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lagartija
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Re: Your opinions of group guitar teaching

Post by lagartija » Thu Sep 14, 2017 3:12 pm

Robin, I will mention one thing I have experienced in playing in an ensemble group of varying levels and I hope it will be helpful in having success with your group. :-)
In the group I was a part of a number of years ago, at least half were more experienced in reading than I was and had played many of the pieces that were chosen for years. The pieces were all new to me and I was an inexperienced sight reader. I was unable to partipate without a lot of stress when we were expected to play a piece at first sight. I did not have the experience to be able to just play what I could and keep track of the place we were in the music. I asked if we could decide before our meeting what pieces we would be playing and which parts we would play so those of us who were not good readers would be able to fully participate. After our parts were assigned, I took the pieces home and practiced my part diligently. When I went to the next meeting, thinking I was well prepared, the tempo they chose to play exceeded that which I had been practicing ! There was no indication of tempo on the scores I had and the group, without conductor, would often speed up on slow pieces so that everything was played at a similar tempo even if it *was* marked largo or andante or presto . I found this to be unbearably frustrating.

So the short of it all... when you give people a piece to play, give a bpm target at which they should practice for the next rehearsal. That will probably help the less experienced members a great deal.
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Non Tabius
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Re: Your opinions of group guitar teaching

Post by Non Tabius » Sun Sep 17, 2017 4:58 pm

Erik Zurcher wrote:
Sun Sep 03, 2017 9:31 pm
"Some people know the price of everything, but the value of nothing. Others know the value of everything, but the price of nothing!"

Group lessons are cheaper than private lessons, but what is the yield? I am against group lessons, it doesn't work. Convince me if I am wrong!
If this were a court case, Erich, I would have to concede and agree with the Prosecution, in that the Defense sadly, has no convincing evidence to the contrary to prove you wrong.

Rasqeo
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Re: Your opinions of group guitar teaching

Post by Rasqeo » Sun Sep 17, 2017 7:35 pm

I can't see how a group lesson can ever be effective in teaching students of different abilities, personalities, learning style etc. At least not in the beginner, early intermediate stages where so much of learning the instrument is overcoming technical challenges. Many of those technical challenges will be unique to the individual. How can that possibly be addressed effectively in a group lesson?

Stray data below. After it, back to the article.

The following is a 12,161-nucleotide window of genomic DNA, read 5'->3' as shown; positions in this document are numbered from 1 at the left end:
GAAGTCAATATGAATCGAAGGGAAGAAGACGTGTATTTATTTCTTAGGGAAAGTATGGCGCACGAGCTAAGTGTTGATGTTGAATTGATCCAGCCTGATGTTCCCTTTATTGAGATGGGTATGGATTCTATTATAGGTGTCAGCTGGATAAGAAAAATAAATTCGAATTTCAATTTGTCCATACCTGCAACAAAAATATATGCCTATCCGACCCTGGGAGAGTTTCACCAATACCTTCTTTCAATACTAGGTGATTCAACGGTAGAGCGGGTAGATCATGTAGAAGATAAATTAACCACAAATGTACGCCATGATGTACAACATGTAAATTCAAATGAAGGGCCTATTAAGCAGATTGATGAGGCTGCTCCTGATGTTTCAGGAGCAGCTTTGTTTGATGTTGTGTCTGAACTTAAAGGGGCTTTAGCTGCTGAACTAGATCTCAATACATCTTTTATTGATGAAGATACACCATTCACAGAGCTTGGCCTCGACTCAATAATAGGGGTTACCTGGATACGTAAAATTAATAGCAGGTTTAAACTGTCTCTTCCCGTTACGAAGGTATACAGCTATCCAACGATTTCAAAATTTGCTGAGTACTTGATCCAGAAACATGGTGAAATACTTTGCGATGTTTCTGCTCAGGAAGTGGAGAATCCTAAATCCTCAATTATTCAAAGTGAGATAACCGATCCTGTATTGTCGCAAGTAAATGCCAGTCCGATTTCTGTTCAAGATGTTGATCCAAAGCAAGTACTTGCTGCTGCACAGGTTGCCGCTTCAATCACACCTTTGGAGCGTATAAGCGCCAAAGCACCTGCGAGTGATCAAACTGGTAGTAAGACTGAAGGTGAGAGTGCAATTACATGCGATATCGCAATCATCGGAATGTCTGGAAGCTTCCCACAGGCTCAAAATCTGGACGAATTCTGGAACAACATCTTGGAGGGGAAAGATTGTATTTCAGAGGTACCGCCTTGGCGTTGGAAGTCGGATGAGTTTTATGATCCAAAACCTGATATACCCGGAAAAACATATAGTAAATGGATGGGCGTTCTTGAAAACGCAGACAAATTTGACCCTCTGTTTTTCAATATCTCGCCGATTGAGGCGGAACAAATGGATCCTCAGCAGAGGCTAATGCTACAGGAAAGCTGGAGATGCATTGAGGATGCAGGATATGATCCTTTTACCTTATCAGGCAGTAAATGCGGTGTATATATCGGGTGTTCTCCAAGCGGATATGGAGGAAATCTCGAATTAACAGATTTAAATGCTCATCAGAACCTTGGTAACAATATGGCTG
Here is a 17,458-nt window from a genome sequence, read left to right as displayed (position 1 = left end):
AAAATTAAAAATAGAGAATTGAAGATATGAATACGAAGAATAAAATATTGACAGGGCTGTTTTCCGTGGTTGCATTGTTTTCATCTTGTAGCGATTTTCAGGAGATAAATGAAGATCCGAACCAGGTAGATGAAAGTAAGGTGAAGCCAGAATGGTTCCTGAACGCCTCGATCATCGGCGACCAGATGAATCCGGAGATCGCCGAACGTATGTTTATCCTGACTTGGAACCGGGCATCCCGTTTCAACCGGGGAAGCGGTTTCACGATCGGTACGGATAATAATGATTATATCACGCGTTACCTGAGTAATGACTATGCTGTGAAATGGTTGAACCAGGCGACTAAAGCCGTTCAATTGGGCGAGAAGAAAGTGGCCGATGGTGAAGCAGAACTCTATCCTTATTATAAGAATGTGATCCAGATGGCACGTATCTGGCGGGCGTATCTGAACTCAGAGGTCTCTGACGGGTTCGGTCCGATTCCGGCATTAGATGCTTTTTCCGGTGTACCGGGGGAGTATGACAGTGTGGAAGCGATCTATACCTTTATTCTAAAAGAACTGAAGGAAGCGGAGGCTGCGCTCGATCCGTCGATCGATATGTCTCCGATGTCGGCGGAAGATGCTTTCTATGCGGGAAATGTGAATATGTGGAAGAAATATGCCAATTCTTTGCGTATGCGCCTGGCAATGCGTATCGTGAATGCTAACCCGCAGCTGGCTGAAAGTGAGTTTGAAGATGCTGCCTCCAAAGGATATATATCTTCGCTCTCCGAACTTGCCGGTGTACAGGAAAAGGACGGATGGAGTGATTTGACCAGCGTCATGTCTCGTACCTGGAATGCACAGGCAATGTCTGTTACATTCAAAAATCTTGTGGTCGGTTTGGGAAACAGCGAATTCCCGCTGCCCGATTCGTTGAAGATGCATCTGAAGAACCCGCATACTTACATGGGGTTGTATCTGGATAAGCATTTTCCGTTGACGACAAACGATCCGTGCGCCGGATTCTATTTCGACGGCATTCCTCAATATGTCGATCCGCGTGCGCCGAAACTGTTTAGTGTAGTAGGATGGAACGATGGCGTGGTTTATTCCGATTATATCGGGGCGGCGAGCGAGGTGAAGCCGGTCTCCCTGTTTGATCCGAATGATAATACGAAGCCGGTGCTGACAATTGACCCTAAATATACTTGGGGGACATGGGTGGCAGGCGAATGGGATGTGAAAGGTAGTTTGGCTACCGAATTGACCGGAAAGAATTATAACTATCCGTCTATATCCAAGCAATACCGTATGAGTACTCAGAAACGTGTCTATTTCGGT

Michael Butten
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Re: Your opinions of group guitar teaching

Post by Michael Butten » Sat Sep 23, 2017 12:08 pm

Stephen Kenyon wrote:
Sun Sep 03, 2017 8:12 pm
I stopped doing any group lessons over a decade ago and find offering an ensemble is enough for those who like a sociable side.
Michael Lewin at the Royal Academy used to say (something to the effect) no player you've ever heard of started in group lessons.
While its true that most other instruments work well in groups, well the orchestral ones certainly and they can benefit from a kind of group spirit of competition (and the better players can drag up the lesser) I always tended to find that it was OK except when somebody really needed some kind of personal attention because you could never really give it. The lesser players can drag the better down by inhibiting the progress they are capable of. Swings and roundabouts.
About the only positive I can give to group lessons is it can give a try to some who might otherwise not, and if they take to it in a big way its cool - casting the net wide so to speak.
I studied with Michael Lewin and I started in group lessons! I hated them though, and I think the teacher got my parents to move me to individual lessons pretty quickly. I also dislike teaching them, it's very rare that you have two or more students that progress at the same rate, so someone is always being held back.
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Stephen Kenyon
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Re: Your opinions of group guitar teaching

Post by Stephen Kenyon » Sat Sep 23, 2017 2:48 pm

Michael Butten wrote:
Sat Sep 23, 2017 12:08 pm
Stephen Kenyon wrote:
Sun Sep 03, 2017 8:12 pm
...
Michael Lewin at the Royal Academy used to say (something to the effect) no player you've ever heard of started in group lessons...
I studied with Michael Lewin and I started in group lessons! I hated them though, and I think the teacher got my parents to move me to individual lessons pretty quickly. ...
Oops, but if I was remembering that comment of Michael's aright, it was probably from the early 90s ... before your time :)